Millennium Post

Rebel without a cause?

The euphoria of social activism has evaporated. That it lacked staying power was evident early enough when Anna Hazare’s decision to shift his venue of protest from Delhi to Mumbai in December 2011, exposed the movement’s fragility. In contrast to the surging crowds, which attended Anna’s meetings in the national capital during the summer of that year, large empty spaces were visible in Mumbai’s Bandra-Kurla complex ground when Anna held his meeting.

To make matters worse, Bombay high court’s observation that one man’s satyagraha can be a ‘nuisance’ for another was a blow to the campaigners. In addition, what probably hurt them was the admission that they left Delhi, which had proved so receptive, for Mumbai was because of the cold. If support for a cause is so dependent on favourable weather conditions, then its future can hardly be considered bright.

And, so it has proved to be. The last time one heard of Anna was when he was conducting the second phase of his janatantra yatra, although it will be fair to say that neither of the two phases had set the Yamuna on fire. In fact, few had been aware of the two yatras because of the paucity of media coverage. The television anchors, who saw in Anna a messiah who would save India from the corrupt system, evinced no interest in his latest endeavours.

Why the movement had turned out to be a dismal failure is not difficult to explain. While its rise was due to the fact that Anna was able to tap into the widespread discontent over the prevailing corruption, he simply did not have the intellectual wherewithal to carry it forward. His rustic simplicity, which recalled Gandhi, was an asset in the early stages of the agitation, it became a liability when there was a need to give it an organisational and ideological framework.

Such a focussed endeavour was clearly beyond the mental capacity of the well-meaning, but ‘slightly dumb’ neighbourhood elder, which was social commentator Ashis Nandy’s description of the crusader from Ralegan Siddhi. Banking on occasional fasts, again recalling Gandhi, and calling for the people to rise and change the system were not enough to sustain the campaign.

In essence, Anna can be said to have run into the difficulty which the Maoists face. The latter, too, want the people to rise and change the system. But, their appeal cannot have the kind of wide appeal, which they expect because of the availability of an easier way to oust a regime which the elections provide. The result is that but for those who are committed to the orthodox Maoism – now discarded in the Great Helmsman’s own country – the Maoists have virtually been reduced to a band of dacoits of the kind who have always roamed the lawless countryside.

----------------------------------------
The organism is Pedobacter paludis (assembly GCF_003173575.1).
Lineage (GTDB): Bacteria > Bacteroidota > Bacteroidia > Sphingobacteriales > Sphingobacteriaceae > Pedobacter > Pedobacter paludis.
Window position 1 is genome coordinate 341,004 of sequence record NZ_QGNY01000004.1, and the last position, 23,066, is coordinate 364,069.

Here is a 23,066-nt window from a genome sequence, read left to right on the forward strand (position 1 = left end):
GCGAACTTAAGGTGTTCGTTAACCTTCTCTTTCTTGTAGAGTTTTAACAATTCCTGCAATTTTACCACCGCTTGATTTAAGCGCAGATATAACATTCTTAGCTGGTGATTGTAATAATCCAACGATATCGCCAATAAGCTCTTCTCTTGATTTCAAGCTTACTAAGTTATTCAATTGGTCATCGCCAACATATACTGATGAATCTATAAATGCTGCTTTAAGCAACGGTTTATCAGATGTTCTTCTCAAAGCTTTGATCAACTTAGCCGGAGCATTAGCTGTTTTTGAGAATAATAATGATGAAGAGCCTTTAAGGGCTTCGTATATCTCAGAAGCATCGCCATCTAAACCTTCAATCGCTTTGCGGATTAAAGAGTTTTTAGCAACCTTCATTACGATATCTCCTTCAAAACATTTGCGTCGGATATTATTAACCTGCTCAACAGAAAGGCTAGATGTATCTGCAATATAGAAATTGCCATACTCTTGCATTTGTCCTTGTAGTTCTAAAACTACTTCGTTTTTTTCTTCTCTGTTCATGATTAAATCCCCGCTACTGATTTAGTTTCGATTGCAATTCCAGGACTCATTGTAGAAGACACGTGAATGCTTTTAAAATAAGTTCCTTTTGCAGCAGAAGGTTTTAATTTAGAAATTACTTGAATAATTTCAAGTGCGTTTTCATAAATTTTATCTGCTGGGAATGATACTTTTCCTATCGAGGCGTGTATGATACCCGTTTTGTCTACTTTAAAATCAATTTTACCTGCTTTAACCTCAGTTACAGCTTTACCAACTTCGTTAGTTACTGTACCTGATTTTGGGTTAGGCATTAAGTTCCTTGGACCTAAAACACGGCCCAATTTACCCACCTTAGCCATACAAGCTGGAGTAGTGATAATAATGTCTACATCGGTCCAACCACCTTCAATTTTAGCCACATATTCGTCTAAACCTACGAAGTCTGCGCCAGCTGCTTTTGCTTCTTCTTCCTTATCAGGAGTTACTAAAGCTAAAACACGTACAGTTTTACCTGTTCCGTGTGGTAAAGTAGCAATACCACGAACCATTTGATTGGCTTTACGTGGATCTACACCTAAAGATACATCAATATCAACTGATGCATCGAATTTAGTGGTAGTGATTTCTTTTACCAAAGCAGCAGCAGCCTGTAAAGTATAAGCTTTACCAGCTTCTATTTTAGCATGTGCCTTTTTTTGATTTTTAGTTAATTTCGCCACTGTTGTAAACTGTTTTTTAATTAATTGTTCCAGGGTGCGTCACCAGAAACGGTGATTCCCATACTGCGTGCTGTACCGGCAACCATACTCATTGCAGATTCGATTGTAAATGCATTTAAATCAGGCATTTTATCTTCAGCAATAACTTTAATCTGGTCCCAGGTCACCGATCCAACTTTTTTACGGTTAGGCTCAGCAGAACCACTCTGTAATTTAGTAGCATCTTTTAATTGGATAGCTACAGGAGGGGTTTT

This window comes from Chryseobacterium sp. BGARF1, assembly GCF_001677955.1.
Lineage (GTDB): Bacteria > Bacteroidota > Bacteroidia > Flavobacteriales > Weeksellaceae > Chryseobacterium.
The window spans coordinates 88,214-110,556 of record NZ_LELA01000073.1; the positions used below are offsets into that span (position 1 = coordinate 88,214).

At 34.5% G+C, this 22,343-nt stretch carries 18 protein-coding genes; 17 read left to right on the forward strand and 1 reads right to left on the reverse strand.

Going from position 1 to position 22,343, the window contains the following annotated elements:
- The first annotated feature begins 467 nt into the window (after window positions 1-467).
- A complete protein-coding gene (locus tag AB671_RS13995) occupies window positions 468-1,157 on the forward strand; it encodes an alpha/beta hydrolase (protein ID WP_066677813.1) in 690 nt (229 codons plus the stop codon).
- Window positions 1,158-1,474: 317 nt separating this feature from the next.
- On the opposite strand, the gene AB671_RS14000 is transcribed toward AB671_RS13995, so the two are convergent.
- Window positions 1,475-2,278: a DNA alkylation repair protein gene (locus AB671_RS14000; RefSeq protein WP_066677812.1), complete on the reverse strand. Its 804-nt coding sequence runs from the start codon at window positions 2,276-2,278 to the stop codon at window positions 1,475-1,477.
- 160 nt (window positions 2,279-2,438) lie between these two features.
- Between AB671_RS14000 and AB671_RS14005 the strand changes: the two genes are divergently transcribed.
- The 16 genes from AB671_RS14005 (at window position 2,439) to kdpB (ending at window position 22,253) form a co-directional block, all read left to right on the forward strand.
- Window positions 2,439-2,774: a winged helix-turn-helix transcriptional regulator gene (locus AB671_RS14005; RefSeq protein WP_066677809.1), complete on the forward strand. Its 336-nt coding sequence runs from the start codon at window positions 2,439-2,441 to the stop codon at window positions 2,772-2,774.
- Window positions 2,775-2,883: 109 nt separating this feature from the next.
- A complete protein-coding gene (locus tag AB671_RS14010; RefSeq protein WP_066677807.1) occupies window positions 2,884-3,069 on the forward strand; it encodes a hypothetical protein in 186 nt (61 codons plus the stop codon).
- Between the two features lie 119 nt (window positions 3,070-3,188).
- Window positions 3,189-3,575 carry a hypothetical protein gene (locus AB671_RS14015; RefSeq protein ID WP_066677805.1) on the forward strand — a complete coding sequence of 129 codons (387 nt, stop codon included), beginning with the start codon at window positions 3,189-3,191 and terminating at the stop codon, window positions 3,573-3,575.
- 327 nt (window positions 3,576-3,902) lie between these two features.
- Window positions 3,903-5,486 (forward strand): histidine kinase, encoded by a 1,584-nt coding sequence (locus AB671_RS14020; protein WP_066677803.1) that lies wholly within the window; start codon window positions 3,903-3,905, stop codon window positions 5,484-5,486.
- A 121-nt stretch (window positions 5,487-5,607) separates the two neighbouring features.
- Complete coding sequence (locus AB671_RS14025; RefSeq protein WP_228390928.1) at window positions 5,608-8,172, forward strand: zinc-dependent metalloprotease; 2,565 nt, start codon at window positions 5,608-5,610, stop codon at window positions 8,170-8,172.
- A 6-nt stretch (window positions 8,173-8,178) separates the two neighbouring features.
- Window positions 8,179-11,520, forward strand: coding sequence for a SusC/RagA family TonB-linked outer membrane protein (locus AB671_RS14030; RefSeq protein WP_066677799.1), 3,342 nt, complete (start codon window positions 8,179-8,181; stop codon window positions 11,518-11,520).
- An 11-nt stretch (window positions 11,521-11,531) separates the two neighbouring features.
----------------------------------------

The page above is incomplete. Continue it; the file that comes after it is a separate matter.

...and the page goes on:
In Anna’s case, even the ideology was missing. The demand for scrapping the parliamentary system in favour of an undefined ‘participatory’ democracy, voiced by a member of Team Anna, Prashant Bhushan, known for his sympathy for Maoists and Kashmiri separatists, could not be the call which would act as a catalyst for overturning the system.

If such woolly concepts reflected the inchoate idealism of a motley group, which had nothing to unite it except mistrust of the political establishment – all politicians are bikaau or purchasable, Anna had said with remarkable pomposity – reports of how drunks were flogged by Anna’s followers in Ralegan Siddhi detracted from his Gandhian image.

So did his prescription for slapping the corrupt, which he advocated after seeing the film, Gali Gali Chor Hai. When Union Agriculture Minister Sharad Pawar was slapped by a bystander at a function, Anna asked, ‘only one slap?’ These comments as well the claim by his admirers that the people who were flogged asked for more in their repentance, suggested that the putative crusader could not be taken seriously. Not only that. Even his contempt for politicians seemed simulated since he was not averse to sharing the stage flanked by the BJP’s Arun Jaitley and the CPI(M)’s Brinda Karat.

It may not be an exaggeration to underline Anna’s proximity to anarchism considering that he wants to demolish the existing system without spelling out a credible plan for an alternative set-up. It is strange, therefore, that the reputed American magazine, Foreign Policy, chose Anna as one of the 100 global thinkers in 2011 because it was his ‘simplicity and singlemindedness which awakened millions of middle class professional who were fed up with India’s pervasive culture of graft.’

Unknowingly, perhaps, the magazine mentioned a crucial point of Anna’s campaign when it referred to the middle class flocking to his banner. This was its Achilles heel, for it was evident that his campaign was primarily a middle class affair in which the working class or the underprivileged or the minorities or the Dalits had no place. Since the fickleness of the middle class is known, it is not surprising that the movement has faded away.  IPA

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